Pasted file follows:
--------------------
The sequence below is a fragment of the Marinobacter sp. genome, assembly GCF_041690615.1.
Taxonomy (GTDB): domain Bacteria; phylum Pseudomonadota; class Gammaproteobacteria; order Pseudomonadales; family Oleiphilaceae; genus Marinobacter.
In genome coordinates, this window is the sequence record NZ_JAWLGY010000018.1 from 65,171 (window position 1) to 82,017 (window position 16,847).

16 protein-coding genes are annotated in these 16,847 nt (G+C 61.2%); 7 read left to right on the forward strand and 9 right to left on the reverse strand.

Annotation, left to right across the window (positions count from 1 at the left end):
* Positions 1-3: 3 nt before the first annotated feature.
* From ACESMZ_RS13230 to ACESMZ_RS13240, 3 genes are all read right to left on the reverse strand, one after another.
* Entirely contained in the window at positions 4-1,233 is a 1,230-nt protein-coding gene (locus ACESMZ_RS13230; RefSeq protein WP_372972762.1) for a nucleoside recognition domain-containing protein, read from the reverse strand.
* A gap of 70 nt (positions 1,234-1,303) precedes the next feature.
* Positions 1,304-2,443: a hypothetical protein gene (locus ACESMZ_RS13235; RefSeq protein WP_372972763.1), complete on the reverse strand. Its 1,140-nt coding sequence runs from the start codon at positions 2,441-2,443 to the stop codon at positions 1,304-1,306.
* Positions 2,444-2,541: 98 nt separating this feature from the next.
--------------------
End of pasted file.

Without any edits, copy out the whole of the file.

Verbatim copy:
The sequence below is a fragment of the Marinobacter sp. genome, assembly GCF_041690615.1.
Taxonomy (GTDB): domain Bacteria; phylum Pseudomonadota; class Gammaproteobacteria; order Pseudomonadales; family Oleiphilaceae; genus Marinobacter.
In genome coordinates, this window is the sequence record NZ_JAWLGY010000018.1 from 65,171 (window position 1) to 82,017 (window position 16,847).

16 protein-coding genes are annotated in these 16,847 nt (G+C 61.2%); 7 read left to right on the forward strand and 9 right to left on the reverse strand.

Annotation, left to right across the window (positions count from 1 at the left end):
* Positions 1-3: 3 nt before the first annotated feature.
* From ACESMZ_RS13230 to ACESMZ_RS13240, 3 genes are all read right to left on the reverse strand, one after another.
* Entirely contained in the window at positions 4-1,233 is a 1,230-nt protein-coding gene (locus ACESMZ_RS13230; RefSeq protein WP_372972762.1) for a nucleoside recognition domain-containing protein, read from the reverse strand.
* A gap of 70 nt (positions 1,234-1,303) precedes the next feature.
* Positions 1,304-2,443: a hypothetical protein gene (locus ACESMZ_RS13235; RefSeq protein WP_372972763.1), complete on the reverse strand. Its 1,140-nt coding sequence runs from the start codon at positions 2,441-2,443 to the stop codon at positions 1,304-1,306.
* Positions 2,444-2,541: 98 nt separating this feature from the next.